With a crane and a cutting torch, crews removed the 25th Street Theatre sign Thursday morning in one piece from its longtime North Waco perch. And on the ground, memories flooded back.
“I saw ‘Old Yeller’ in that building,” said Kit Brown, 61, who stopped nearby at Bertha’s Bakery & Restaurant Thursday morning and watched the sign lowered. “I couldn’t even tell you how old I was, but I lived in Galveston so when I came up to see my cousin, who lived right down the road, we just walked to the theater.”
Patrons of the bakery stood outside and watched crews with A-1 Banner & Sign, Jackson Sign & Lighting and Wales Crane & Rigging remove the sign. Manuel Chavez, the son of the owner of Bertha’s, said his mother remembered when the building was renovated into a dance hall before it closed for good in 1992.
“My mom has owned this restaurant for 20-plus years, so she’s been in front of this theater for her entire business,” Chavez said. “We drive by every day, so it’s kind of sad, because this is home.
“At the same time, we know it needed to come down for the construction of the new fire station.”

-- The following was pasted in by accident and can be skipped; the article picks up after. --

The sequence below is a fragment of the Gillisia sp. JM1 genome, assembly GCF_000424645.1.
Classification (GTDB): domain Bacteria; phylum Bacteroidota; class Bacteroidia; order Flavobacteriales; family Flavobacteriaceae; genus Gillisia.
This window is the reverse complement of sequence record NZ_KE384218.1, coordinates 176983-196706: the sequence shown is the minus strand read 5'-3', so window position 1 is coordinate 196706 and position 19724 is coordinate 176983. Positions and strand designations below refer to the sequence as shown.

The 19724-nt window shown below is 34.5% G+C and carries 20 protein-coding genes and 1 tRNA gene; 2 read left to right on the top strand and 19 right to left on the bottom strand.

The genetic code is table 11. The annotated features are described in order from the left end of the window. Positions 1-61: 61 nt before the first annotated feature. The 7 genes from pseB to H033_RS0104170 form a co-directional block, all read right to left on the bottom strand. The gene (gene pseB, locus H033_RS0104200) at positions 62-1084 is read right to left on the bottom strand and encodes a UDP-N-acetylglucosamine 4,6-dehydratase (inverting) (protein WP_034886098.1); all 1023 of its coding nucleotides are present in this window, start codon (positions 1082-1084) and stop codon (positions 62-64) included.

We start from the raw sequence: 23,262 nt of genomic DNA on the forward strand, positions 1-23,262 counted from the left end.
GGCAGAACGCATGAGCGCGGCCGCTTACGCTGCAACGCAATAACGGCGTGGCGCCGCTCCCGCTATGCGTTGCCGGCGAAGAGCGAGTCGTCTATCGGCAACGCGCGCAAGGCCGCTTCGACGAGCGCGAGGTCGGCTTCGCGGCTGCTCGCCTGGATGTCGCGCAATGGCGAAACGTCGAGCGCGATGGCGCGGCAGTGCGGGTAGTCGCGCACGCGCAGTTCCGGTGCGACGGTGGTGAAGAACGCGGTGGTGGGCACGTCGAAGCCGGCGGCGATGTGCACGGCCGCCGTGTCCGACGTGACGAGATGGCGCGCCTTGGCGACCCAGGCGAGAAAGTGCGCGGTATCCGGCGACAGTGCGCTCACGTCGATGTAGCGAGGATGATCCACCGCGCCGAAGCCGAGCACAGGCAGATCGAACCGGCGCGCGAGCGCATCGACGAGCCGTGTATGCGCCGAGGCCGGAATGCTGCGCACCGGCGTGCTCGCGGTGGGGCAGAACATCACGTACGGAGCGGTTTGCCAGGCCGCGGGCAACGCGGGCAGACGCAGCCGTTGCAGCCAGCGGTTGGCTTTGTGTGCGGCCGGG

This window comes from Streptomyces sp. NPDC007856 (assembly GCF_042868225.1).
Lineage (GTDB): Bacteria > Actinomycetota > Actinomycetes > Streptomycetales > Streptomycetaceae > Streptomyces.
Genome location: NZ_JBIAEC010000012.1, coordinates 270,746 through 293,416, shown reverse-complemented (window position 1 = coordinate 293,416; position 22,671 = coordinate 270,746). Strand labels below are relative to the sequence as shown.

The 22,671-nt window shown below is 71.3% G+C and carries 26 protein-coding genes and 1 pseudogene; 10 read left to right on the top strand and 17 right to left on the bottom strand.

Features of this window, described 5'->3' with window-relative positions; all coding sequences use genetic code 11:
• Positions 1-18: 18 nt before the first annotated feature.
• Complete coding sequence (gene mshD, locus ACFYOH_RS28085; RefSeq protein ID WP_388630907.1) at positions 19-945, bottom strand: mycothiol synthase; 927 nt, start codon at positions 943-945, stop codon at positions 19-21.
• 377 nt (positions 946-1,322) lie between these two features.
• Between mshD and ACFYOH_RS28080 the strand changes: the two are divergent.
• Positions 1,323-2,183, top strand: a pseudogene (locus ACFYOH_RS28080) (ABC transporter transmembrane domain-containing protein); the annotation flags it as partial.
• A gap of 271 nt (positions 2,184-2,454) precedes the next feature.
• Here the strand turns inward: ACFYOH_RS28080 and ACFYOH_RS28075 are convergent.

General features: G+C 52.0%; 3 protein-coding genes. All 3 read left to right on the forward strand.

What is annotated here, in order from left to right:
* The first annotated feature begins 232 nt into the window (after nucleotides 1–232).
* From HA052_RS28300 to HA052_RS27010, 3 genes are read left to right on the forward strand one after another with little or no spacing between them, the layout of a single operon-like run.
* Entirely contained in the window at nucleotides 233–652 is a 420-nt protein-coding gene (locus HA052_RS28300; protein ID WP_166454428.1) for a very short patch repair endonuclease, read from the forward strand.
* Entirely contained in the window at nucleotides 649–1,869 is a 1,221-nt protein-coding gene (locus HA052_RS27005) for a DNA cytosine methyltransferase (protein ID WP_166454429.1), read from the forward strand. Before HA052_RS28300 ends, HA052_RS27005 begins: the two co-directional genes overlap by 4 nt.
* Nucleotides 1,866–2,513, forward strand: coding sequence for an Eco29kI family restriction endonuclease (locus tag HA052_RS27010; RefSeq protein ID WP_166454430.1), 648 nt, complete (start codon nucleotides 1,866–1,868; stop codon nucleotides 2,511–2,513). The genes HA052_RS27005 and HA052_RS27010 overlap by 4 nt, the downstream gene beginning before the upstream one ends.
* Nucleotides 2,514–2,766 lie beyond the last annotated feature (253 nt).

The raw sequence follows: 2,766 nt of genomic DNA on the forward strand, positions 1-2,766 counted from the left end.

The sign will be placed in storage for up to three years as the city demolishes the theater and builds Waco Fire Station No. 6 in its place. Fire Chief Bobby Tatum has mentioned the possibility of somehow incorporating the sign in the new $5.1 million fire station that will take the place of the 74-year-old movie house at 1006 N. 25th St. He said Thursday that the building has not yet been designed, and there are no firm plans yet for the sign.
A groundbreaking is planned in August for the 12-month construction project.
Opened in 1945 with 780 seats, the theater featured air conditioning, a wide screen and murals inside. It closed in 1982, bowing to multiscreen theaters, before becoming a nightclub for several years.
It closed in 1992 and fell into disrepair before the city tagged it as unsafe in 2001. Ownership disputes hampered redevelopment interests, until the city bought the property for $88,000 last year.
“My dad has photos out in front of it when it was a movie theater in the 1980s,” Isreal Castro said. “I remember when I was younger when there was a pool hall next to it, then the theater was a dance hall.”
Recent rains and winds prompted the city to deem the sign a potential safety concerns, forcing the city to remove the sign Thursday.
Chavez spoke with several customers before the sign was lowered onto a flatbed trailer around noon. He said although the sign is gone, future plans for the fire station are exciting.
“To me, I think the community is going to be safer now,” he said. “With the fire station being around, I think it’s going to be better around here.”
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